HN book critic Erin McCabe counts down her favorite books for horse lovers of all ages.
Because winter is cold and dark and reading is a way more fun indoor activity than cleaning tack, here’s a round up of some of my recent favorite horse books (plus a few prospects), any and all of which should help see horse lovers on your gift list through until the days get longer. (Or, you know, you can always give yourself a nice gift.)
For Babies: Because you can never start the Horse indoctriNation early enough!
That’s Not My Pony… by Fiona Watt and Rachel Wells
This book is super short, with a pony on every page and lots of sensory stimulation (fluffy mane, velvety nose, bumpy hooves…) providing the chance to start teaching horse parts. See my book review here.
These two books are a matched pair. The first follows the adventures of Dog, Pig, Cat, and Duck as they ride Mr. Horse (falling off is fun—whee!)–see my review here. Jingle Jingle is for the holidays with the critters going off on a sleigh ride. The books teach the importance of getting back on when you fall and with the simple, repetitive (not in a bad way) vocabulary it also makes a good book for kids who are just learning to read.
Calico The Wonder Horse or The Saga of Stewy Stinker by Virginia Lee Burton
This book is a fun Western with awesome black and white illustrations. I dare you not to fall in love with sassy and smart Calico. And, if there are any boys on your list who need some Horse indoctriNation—this is a great book since it’s got plenty of cowboys and action (all with a nice redemptive story). Check out my review here.
If I Ran the Horse Show: All About Horses (Cat in the Hat’s Learning Library) by Bonnie Worth, Aristides Ruiz, and Joe Mathieu
Written in rhyme and illustrated in the Dr. Suess-ian style, this book is chock full of accurate information about horses—breeds, colors, horse parts, tack parts, and even a discussion of the differences between English and Western! It’s like a mini-horse encyclopedia and is perfect for the young and horse-crazed who like factual information presented in a fun way.
Horse: The Essential Guide for Young Equestrians by Libby Hamilton
This is the world’s perfect first horse encyclopedia, complete with adorable drawings and plenty of neat surprises like a flip book of a horse’s gaits, a stall door that opens, and a saddle with moving parts. You probably need this book for yourself too, just for the fun of it. See my review here.
Timber Ridge Riders by Maggie Dana
This series follows the friendship between Kate and Holly as they try to outmaneuver horse-snob nemesis Angela. Wholesome with the right amount of tension to keep the story moving quickly, the horse world is fully realized and spot on. I recently reviewed the first book, Keeping Secrets, here.
Happy Horsemanship by Dorothy Henderson Pinch
Told from the point of view of the horse, and filled with cute line drawings and moments of humor, this is a great book covers the basics for those new to riding and caring for horses. I still remember the pages of this book that my first riding instructor photocopied for me.
For Teens (and Adults):
Catch Rider by Jennifer Lyne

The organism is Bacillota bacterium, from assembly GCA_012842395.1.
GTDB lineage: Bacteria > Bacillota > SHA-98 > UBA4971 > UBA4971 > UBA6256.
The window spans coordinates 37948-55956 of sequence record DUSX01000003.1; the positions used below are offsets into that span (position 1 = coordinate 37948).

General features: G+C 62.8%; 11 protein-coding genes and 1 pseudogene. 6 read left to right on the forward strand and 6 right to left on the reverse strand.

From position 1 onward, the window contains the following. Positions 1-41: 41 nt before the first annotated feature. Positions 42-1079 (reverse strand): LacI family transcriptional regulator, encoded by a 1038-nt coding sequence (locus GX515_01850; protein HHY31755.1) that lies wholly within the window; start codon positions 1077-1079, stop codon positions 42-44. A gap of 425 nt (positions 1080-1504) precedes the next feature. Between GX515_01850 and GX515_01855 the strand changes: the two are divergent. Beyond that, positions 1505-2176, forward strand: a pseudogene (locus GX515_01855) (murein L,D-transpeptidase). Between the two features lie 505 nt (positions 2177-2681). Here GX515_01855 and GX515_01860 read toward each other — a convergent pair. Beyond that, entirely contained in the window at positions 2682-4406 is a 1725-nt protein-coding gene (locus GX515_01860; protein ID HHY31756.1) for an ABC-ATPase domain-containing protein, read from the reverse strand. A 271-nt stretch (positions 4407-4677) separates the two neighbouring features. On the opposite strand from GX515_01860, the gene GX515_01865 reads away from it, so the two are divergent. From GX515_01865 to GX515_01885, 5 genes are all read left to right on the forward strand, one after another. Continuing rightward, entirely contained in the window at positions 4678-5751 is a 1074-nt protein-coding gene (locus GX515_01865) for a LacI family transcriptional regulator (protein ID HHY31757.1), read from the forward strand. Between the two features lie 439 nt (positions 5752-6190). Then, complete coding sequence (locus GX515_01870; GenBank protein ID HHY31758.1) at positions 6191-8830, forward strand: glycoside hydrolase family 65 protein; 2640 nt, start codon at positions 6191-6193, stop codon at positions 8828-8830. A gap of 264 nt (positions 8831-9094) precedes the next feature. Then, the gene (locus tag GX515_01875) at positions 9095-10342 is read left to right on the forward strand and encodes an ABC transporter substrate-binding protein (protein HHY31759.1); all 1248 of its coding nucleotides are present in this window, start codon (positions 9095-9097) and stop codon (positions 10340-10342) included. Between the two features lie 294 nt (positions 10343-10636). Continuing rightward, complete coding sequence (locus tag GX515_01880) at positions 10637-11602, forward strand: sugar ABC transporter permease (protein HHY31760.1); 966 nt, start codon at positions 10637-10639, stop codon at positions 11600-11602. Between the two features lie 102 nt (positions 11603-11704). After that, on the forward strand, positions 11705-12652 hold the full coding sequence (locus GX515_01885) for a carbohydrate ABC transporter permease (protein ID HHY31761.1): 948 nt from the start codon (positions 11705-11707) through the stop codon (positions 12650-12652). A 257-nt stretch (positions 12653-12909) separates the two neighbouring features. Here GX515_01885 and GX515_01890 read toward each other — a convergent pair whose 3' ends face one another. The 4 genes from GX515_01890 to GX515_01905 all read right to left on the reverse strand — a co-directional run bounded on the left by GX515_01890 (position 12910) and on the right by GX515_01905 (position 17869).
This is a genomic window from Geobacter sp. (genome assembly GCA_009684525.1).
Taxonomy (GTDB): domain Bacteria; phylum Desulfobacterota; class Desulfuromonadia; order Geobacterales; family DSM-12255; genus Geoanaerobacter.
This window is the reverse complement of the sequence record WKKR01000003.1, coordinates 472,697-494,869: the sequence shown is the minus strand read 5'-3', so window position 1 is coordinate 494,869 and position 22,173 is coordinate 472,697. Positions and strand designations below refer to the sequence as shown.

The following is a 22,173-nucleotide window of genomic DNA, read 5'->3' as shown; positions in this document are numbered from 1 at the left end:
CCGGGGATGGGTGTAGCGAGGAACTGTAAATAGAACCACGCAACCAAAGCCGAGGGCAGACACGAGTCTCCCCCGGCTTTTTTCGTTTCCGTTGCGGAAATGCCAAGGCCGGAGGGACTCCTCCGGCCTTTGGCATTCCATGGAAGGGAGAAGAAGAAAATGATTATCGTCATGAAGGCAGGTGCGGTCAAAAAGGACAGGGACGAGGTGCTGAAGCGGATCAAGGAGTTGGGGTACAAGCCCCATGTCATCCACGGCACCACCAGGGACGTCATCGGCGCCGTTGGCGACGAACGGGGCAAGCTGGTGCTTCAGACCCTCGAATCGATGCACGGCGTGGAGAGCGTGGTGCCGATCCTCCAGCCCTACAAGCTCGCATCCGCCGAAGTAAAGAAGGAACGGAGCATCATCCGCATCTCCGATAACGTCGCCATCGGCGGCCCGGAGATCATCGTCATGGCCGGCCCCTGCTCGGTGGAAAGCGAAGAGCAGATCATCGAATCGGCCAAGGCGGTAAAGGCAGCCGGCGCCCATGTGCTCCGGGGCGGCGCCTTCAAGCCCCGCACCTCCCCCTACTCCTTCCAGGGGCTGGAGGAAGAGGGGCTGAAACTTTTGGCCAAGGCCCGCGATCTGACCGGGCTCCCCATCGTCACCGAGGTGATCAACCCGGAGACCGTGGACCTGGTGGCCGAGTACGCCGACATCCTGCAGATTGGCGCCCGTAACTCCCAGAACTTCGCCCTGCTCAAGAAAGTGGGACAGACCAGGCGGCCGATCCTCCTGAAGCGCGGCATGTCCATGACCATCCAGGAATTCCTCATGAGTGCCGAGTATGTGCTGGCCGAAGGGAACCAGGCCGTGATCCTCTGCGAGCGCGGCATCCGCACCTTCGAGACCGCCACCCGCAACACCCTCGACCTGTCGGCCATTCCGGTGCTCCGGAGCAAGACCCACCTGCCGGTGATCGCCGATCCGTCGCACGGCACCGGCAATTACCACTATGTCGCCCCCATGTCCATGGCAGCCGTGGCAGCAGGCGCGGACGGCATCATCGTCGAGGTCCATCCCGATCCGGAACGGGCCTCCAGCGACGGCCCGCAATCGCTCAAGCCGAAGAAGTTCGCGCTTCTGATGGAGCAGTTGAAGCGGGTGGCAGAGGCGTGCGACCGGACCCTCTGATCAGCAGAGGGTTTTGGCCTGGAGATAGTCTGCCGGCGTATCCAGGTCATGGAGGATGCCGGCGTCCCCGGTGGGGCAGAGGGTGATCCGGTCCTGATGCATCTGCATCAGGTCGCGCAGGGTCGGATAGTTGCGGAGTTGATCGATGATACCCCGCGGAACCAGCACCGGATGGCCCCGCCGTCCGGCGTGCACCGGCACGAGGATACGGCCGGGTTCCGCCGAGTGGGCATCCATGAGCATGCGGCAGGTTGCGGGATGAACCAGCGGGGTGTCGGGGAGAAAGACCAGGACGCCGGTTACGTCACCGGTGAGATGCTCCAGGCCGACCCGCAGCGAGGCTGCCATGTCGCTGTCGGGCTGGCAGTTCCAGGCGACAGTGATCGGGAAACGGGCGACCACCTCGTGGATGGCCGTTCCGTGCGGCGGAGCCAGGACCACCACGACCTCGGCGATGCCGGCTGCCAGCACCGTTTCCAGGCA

This novel follows tough-girl Sidney as she works to make her dream of riding in the Maclay finals come true. This book deals with some weighty issues (poverty, domestic violence, alcoholism) and includes some swearing, but has a lot to say about standing up for yourself and working hard to achieve your goals. Check out my review.
Blaze of Glory by M. Garzon
A trilogy for older teens (because Garzon is not afraid to tackle domestic violence and sex; loyalty and betrayal) this series nails the horse stuff and is a fast-paced coming-of-age story, complete with romance, horse shows, and a fiery protagonist. I reviewed Blaze of Glory here, Look Twice here, and Renaissance Man here.
Hearts of Horses by Molly Gloss
This is a book even the non-horsey can appreciate. Protagonist Martha, a horse trainer during WWI, rides the county, training up horses in her quiet way and dealing with issues like animal abuse, cancer, accidents, and romance. It’s touching portrayals of the various members of the community will leave you teary. I wrote a review of it here.
Thrown by Colette Auclair
A fun rom-com in which protagonist Amanda leaves her life as a Grand Prix rider to be a private riding instructor to a handsome (widower!) movie star’s daughters. Great horse-y details and a lively plot make this a quick and entertaining read. I reviewed it here.
Boleto by Alyson Hagy
This book will please fans of Annie Proulx’s Brokeback Mountain and Cormac McCarthy’s All The Pretty Horses. Literary (no quotation marks!) and written in a sparse style, the novel offers quiet insight and beautifully detailed descriptions of the Wyoming landscape and horses (especially of protagonist Will Testerman’s filly). It’s not a happy story, but you will root for Will, an admirable young man trying to find his own way in the world, balancing his cowboy integrity against the shady California polo scene.
Modern Eventing with Phillip Dutton: The Complete Resource for Today’s Eventer: Training, Conditioning, Competing by Phillip Dutton and Amber Heintzberger
I’m pretty sure this is the new Practical Eventing. It’s also on my Christmas List. Enough said.
The Prince of Jockeys: The Life of Isaac Burns Murphy by Pellom McDaniels III
Who wouldn’t want to read the first comprehensive biography of Isaac Murphy, the first jockey to win the Kentucky Derby three times (1884, 1890, 1891)? Especially when you learn that, despite his enormous success, he was kicked off the track because he was African American.
Happy holidays, and Go Reading!
Erin McCabe rides two OTTB mares and hopes to someday soon get back to competing at horse trials. Her first novel, I Shall Be Near To You, is forthcoming from Crown Publishing in January 2014. You can learn more at erinlindsaymccabe.com.